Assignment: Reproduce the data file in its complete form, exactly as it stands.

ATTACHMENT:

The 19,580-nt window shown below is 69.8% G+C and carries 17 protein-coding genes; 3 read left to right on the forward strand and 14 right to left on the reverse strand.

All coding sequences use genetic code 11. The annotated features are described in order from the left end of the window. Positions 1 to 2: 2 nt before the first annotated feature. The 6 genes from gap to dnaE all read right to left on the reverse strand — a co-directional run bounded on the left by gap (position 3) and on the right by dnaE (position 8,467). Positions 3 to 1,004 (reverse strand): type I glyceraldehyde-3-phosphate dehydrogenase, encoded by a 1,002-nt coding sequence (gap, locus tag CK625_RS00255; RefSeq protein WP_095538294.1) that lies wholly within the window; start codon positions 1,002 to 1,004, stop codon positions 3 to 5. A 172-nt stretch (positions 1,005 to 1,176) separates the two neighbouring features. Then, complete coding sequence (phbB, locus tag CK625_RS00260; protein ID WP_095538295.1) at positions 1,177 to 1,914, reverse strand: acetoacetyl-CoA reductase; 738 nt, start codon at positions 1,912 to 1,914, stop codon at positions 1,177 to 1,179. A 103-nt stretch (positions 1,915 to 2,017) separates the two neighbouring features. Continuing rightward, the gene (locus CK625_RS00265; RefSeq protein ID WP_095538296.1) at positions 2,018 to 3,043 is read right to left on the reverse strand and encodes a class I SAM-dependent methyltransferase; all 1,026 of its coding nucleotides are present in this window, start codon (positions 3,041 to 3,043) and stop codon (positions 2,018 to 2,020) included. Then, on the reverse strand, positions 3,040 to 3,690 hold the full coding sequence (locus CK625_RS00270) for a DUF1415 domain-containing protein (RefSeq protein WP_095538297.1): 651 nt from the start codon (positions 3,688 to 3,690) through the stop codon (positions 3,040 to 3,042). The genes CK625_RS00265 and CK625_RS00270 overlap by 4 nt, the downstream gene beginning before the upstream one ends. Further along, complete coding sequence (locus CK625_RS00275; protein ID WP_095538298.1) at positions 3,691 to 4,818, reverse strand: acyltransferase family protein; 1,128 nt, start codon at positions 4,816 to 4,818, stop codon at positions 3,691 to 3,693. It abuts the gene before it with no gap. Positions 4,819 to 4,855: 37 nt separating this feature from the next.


The 19,580-nt window shown below is 69.8% G+C and carries 17 protein-coding genes; 3 read left to right on the forward strand and 14 right to left on the reverse strand.

All coding sequences use genetic code 11. The annotated features are described in order from the left end of the window. Positions 1 to 2: 2 nt before the first annotated feature. The 6 genes from gap to dnaE all read right to left on the reverse strand — a co-directional run bounded on the left by gap (position 3) and on the right by dnaE (position 8,467). Positions 3 to 1,004 (reverse strand): type I glyceraldehyde-3-phosphate dehydrogenase, encoded by a 1,002-nt coding sequence (gap, locus tag CK625_RS00255; RefSeq protein WP_095538294.1) that lies wholly within the window; start codon positions 1,002 to 1,004, stop codon positions 3 to 5. A 172-nt stretch (positions 1,005 to 1,176) separates the two neighbouring features. Then, complete coding sequence (phbB, locus tag CK625_RS00260; protein ID WP_095538295.1) at positions 1,177 to 1,914, reverse strand: acetoacetyl-CoA reductase; 738 nt, start codon at positions 1,912 to 1,914, stop codon at positions 1,177 to 1,179. A 103-nt stretch (positions 1,915 to 2,017) separates the two neighbouring features. Continuing rightward, the gene (locus CK625_RS00265; RefSeq protein ID WP_095538296.1) at positions 2,018 to 3,043 is read right to left on the reverse strand and encodes a class I SAM-dependent methyltransferase; all 1,026 of its coding nucleotides are present in this window, start codon (positions 3,041 to 3,043) and stop codon (positions 2,018 to 2,020) included. Then, on the reverse strand, positions 3,040 to 3,690 hold the full coding sequence (locus CK625_RS00270) for a DUF1415 domain-containing protein (RefSeq protein WP_095538297.1): 651 nt from the start codon (positions 3,688 to 3,690) through the stop codon (positions 3,040 to 3,042). The genes CK625_RS00265 and CK625_RS00270 overlap by 4 nt, the downstream gene beginning before the upstream one ends. Further along, complete coding sequence (locus CK625_RS00275; protein ID WP_095538298.1) at positions 3,691 to 4,818, reverse strand: acyltransferase family protein; 1,128 nt, start codon at positions 4,816 to 4,818, stop codon at positions 3,691 to 3,693. It abuts the gene before it with no gap. Positions 4,819 to 4,855: 37 nt separating this feature from the next.